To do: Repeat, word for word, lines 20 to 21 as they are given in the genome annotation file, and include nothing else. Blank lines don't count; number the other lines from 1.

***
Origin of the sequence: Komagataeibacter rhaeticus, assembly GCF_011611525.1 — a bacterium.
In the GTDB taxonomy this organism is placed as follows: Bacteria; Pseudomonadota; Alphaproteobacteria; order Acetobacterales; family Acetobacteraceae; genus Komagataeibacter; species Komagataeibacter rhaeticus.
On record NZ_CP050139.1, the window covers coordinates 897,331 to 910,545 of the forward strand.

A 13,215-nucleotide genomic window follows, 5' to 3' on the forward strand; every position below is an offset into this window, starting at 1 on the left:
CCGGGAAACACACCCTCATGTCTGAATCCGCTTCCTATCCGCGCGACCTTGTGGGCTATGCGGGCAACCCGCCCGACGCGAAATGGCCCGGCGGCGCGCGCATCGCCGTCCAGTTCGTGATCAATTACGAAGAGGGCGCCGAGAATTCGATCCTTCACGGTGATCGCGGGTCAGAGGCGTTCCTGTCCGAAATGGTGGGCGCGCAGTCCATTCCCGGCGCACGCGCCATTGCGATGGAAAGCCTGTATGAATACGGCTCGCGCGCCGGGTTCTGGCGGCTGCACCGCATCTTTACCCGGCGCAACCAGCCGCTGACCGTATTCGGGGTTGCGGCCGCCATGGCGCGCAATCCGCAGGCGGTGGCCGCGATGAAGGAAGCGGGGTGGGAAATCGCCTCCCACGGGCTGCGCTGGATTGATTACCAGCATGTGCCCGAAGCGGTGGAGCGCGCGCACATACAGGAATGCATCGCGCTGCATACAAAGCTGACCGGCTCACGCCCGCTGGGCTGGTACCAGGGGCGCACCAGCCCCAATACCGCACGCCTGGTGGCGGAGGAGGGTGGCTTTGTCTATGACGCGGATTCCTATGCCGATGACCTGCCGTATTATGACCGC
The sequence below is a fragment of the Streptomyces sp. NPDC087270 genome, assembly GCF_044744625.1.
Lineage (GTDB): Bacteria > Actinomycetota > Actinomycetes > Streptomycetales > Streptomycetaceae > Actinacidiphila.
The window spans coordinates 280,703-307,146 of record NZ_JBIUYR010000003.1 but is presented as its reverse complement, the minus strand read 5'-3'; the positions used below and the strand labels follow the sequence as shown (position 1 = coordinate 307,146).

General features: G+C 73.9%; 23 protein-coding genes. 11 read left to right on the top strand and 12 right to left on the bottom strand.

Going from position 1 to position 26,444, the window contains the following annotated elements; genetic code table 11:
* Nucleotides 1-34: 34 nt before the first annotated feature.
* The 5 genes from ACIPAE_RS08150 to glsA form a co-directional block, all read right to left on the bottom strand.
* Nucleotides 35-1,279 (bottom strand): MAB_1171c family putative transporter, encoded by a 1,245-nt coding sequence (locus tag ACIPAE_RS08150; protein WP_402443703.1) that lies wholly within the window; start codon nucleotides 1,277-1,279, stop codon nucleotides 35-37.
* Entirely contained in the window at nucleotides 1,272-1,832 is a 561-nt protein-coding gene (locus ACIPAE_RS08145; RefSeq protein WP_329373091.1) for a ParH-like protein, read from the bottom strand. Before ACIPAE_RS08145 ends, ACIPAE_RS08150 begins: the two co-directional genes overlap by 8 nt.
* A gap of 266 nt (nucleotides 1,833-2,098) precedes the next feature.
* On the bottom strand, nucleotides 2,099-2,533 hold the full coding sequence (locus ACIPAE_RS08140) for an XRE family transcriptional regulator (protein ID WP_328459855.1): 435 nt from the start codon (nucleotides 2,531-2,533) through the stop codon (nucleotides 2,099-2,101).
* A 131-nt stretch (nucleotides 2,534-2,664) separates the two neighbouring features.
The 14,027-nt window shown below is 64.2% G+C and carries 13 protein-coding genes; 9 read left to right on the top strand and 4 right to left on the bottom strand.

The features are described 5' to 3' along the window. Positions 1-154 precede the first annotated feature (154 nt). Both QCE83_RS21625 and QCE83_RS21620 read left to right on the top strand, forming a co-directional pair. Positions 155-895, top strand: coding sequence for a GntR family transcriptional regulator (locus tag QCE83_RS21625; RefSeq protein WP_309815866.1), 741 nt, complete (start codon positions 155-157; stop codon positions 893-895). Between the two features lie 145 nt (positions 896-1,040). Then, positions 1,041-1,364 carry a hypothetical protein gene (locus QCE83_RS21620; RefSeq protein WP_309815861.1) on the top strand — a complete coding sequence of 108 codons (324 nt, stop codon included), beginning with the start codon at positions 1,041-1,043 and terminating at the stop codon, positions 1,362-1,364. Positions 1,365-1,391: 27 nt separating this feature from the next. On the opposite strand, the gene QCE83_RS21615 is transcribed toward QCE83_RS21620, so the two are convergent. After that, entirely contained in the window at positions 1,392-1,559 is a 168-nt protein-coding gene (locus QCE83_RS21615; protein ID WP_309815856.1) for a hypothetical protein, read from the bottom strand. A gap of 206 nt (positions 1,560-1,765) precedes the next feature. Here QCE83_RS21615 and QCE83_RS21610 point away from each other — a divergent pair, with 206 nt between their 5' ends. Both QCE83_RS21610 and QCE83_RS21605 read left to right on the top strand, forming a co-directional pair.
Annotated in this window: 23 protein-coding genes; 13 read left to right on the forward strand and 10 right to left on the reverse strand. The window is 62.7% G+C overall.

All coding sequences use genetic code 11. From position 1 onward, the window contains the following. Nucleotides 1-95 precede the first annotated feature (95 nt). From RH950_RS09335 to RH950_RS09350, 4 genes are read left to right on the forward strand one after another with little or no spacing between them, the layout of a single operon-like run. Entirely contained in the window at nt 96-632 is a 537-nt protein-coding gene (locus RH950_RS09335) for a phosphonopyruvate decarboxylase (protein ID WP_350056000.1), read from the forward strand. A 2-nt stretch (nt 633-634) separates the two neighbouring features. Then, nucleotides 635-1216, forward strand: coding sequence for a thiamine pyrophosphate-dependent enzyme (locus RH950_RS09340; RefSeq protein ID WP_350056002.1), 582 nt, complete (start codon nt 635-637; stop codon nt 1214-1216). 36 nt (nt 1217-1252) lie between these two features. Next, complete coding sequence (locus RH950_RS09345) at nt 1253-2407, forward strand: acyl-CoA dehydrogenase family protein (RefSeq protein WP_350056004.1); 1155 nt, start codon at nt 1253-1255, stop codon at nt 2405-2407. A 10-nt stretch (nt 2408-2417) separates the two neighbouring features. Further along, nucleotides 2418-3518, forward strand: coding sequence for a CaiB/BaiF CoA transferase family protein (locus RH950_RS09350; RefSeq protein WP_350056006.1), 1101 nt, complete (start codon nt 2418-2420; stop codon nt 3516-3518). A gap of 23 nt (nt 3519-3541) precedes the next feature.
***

Annotated in this window: 23 protein-coding genes; 13 read left to right on the forward strand and 10 right to left on the reverse strand. The window is 62.7% G+C overall.

All coding sequences use genetic code 11. From position 1 onward, the window contains the following. Nucleotides 1-95 precede the first annotated feature (95 nt). From RH950_RS09335 to RH950_RS09350, 4 genes are read left to right on the forward strand one after another with little or no spacing between them, the layout of a single operon-like run. Entirely contained in the window at nt 96-632 is a 537-nt protein-coding gene (locus RH950_RS09335) for a phosphonopyruvate decarboxylase (protein ID WP_350056000.1), read from the forward strand. A 2-nt stretch (nt 633-634) separates the two neighbouring features. Then, nucleotides 635-1216, forward strand: coding sequence for a thiamine pyrophosphate-dependent enzyme (locus RH950_RS09340; RefSeq protein ID WP_350056002.1), 582 nt, complete (start codon nt 635-637; stop codon nt 1214-1216). 36 nt (nt 1217-1252) lie between these two features. Next, complete coding sequence (locus RH950_RS09345) at nt 1253-2407, forward strand: acyl-CoA dehydrogenase family protein (RefSeq protein WP_350056004.1); 1155 nt, start codon at nt 1253-1255, stop codon at nt 2405-2407. A 10-nt stretch (nt 2408-2417) separates the two neighbouring features. Further along, nucleotides 2418-3518, forward strand: coding sequence for a CaiB/BaiF CoA transferase family protein (locus RH950_RS09350; RefSeq protein WP_350056006.1), 1101 nt, complete (start codon nt 2418-2420; stop codon nt 3516-3518). A gap of 23 nt (nt 3519-3541) precedes the next feature.